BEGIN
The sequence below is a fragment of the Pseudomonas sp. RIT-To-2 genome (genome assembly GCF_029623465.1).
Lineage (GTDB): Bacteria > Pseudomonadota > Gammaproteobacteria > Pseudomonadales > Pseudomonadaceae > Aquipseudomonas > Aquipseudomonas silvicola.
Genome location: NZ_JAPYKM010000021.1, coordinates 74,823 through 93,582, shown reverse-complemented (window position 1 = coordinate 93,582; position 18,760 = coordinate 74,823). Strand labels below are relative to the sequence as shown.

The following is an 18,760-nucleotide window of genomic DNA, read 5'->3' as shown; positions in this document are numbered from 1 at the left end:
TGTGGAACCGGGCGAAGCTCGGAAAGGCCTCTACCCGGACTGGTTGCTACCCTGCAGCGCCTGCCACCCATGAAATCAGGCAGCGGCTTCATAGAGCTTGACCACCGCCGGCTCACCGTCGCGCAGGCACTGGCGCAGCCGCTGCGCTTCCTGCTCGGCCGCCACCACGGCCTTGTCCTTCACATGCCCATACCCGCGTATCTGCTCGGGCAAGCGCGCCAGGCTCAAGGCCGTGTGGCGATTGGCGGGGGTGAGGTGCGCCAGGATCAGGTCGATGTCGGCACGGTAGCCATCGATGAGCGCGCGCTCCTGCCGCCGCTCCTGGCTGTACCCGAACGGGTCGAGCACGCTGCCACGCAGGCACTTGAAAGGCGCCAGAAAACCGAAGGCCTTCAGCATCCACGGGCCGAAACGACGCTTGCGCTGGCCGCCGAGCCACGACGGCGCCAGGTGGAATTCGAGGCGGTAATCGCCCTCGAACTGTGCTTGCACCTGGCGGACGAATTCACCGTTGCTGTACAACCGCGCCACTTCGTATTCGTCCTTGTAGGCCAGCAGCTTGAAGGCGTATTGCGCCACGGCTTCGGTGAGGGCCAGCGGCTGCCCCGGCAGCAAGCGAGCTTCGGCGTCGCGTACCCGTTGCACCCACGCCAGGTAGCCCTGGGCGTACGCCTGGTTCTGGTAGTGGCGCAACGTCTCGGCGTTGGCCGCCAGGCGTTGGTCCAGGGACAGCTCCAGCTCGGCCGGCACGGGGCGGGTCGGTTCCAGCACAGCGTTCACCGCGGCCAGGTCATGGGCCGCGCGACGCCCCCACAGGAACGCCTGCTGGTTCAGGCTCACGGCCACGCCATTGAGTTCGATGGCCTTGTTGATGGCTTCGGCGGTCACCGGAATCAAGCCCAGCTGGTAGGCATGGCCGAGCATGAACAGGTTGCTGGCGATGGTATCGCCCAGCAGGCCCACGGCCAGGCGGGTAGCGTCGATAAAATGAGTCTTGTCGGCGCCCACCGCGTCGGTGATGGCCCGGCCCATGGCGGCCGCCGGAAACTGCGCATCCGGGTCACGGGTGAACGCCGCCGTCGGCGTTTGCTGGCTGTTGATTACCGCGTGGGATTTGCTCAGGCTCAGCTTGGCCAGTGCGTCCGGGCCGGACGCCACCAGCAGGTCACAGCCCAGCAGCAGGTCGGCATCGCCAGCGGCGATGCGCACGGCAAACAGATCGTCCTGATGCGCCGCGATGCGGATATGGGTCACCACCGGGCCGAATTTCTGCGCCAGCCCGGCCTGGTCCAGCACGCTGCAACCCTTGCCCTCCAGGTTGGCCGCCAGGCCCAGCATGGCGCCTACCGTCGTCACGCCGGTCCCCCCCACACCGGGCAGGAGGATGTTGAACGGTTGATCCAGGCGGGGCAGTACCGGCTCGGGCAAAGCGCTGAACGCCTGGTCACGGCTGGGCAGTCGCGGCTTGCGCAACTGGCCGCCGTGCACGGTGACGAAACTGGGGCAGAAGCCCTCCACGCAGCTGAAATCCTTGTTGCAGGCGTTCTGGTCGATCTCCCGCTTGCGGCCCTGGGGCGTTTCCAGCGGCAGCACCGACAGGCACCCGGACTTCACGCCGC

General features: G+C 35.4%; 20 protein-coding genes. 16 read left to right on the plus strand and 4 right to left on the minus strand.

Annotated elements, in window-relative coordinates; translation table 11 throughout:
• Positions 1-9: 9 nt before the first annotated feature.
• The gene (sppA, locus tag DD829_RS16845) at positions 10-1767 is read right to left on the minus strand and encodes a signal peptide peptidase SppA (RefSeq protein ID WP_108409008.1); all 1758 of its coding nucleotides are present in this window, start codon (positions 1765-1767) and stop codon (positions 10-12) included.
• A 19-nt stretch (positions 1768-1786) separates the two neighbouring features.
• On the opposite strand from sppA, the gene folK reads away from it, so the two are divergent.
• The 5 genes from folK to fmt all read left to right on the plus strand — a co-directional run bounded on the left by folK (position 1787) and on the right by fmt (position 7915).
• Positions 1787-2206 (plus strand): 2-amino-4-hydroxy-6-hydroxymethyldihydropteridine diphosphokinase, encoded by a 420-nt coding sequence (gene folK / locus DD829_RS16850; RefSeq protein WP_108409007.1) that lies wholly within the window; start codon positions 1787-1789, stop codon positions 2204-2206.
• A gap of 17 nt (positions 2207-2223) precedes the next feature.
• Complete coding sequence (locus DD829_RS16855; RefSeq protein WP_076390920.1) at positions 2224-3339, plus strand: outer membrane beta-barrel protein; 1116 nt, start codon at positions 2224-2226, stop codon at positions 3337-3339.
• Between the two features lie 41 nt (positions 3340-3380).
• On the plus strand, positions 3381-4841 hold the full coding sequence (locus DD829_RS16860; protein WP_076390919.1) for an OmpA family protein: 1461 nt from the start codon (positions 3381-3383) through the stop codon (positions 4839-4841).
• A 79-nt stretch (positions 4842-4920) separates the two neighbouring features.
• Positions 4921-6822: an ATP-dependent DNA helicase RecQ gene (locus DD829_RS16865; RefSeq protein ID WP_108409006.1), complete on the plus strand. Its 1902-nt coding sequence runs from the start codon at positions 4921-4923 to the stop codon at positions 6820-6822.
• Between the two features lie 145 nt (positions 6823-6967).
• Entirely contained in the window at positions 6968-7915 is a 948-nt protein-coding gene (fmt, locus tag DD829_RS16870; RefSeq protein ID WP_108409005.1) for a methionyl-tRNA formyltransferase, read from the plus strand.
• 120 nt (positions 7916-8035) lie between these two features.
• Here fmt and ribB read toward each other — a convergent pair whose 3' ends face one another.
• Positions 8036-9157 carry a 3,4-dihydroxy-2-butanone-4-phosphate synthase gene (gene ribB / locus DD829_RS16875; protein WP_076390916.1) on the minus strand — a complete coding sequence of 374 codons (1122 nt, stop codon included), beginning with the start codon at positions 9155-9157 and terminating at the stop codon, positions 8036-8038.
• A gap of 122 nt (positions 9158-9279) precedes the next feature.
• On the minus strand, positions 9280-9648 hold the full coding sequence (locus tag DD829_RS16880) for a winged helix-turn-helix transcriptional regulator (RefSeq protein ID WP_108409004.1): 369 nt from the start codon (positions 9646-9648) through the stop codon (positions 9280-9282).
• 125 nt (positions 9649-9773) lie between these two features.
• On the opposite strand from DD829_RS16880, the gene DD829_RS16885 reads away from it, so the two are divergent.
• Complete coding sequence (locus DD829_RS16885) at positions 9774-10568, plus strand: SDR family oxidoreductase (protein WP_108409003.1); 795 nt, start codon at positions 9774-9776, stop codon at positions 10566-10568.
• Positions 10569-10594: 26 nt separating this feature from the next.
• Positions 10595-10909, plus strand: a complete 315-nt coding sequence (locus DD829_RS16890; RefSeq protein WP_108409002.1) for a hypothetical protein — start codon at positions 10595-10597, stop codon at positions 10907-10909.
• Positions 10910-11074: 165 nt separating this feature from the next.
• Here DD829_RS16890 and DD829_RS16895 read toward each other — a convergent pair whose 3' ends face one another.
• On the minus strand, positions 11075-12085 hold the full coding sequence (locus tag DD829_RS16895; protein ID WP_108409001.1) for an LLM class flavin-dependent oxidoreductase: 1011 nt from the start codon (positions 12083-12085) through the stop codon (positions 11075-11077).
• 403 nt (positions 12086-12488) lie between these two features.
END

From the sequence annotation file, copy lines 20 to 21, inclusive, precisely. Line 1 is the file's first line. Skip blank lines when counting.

• Between the two features lie 145 nt (positions 6823-6967).
• Entirely contained in the window at positions 6968-7915 is a 948-nt protein-coding gene (fmt, locus tag DD829_RS16870; RefSeq protein ID WP_108409005.1) for a methionyl-tRNA formyltransferase, read from the plus strand.